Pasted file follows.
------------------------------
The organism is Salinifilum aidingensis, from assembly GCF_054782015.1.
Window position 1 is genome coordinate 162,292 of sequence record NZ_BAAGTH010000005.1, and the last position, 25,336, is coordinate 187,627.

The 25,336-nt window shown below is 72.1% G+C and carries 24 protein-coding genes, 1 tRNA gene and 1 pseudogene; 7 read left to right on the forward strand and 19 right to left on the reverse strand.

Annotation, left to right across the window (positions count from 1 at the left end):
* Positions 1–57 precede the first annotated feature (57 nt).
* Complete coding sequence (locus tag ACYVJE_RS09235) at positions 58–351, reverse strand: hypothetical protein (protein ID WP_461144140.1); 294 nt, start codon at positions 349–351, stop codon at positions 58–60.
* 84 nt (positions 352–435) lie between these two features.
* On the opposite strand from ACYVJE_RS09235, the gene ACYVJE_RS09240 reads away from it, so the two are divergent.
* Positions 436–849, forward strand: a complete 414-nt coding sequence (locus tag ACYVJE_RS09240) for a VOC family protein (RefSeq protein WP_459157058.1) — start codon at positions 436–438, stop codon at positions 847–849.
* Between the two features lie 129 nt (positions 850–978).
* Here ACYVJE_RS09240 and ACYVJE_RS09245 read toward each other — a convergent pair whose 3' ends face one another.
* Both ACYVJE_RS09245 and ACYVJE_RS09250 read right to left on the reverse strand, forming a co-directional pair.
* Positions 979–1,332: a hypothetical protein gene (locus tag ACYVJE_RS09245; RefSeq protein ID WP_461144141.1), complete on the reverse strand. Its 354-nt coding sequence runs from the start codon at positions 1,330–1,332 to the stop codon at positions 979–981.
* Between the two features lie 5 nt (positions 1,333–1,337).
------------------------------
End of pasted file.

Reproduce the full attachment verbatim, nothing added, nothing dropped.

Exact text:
The organism is Salinifilum aidingensis, from assembly GCF_054782015.1.
Window position 1 is genome coordinate 162,292 of sequence record NZ_BAAGTH010000005.1, and the last position, 25,336, is coordinate 187,627.

The 25,336-nt window shown below is 72.1% G+C and carries 24 protein-coding genes, 1 tRNA gene and 1 pseudogene; 7 read left to right on the forward strand and 19 right to left on the reverse strand.

Annotation, left to right across the window (positions count from 1 at the left end):
* Positions 1–57 precede the first annotated feature (57 nt).
* Complete coding sequence (locus tag ACYVJE_RS09235) at positions 58–351, reverse strand: hypothetical protein (protein ID WP_461144140.1); 294 nt, start codon at positions 349–351, stop codon at positions 58–60.
* 84 nt (positions 352–435) lie between these two features.
* On the opposite strand from ACYVJE_RS09235, the gene ACYVJE_RS09240 reads away from it, so the two are divergent.
* Positions 436–849, forward strand: a complete 414-nt coding sequence (locus tag ACYVJE_RS09240) for a VOC family protein (RefSeq protein WP_459157058.1) — start codon at positions 436–438, stop codon at positions 847–849.
* Between the two features lie 129 nt (positions 850–978).
* Here ACYVJE_RS09240 and ACYVJE_RS09245 read toward each other — a convergent pair whose 3' ends face one another.
* Both ACYVJE_RS09245 and ACYVJE_RS09250 read right to left on the reverse strand, forming a co-directional pair.
* Positions 979–1,332: a hypothetical protein gene (locus tag ACYVJE_RS09245; RefSeq protein ID WP_461144141.1), complete on the reverse strand. Its 354-nt coding sequence runs from the start codon at positions 1,330–1,332 to the stop codon at positions 979–981.
* Between the two features lie 5 nt (positions 1,333–1,337).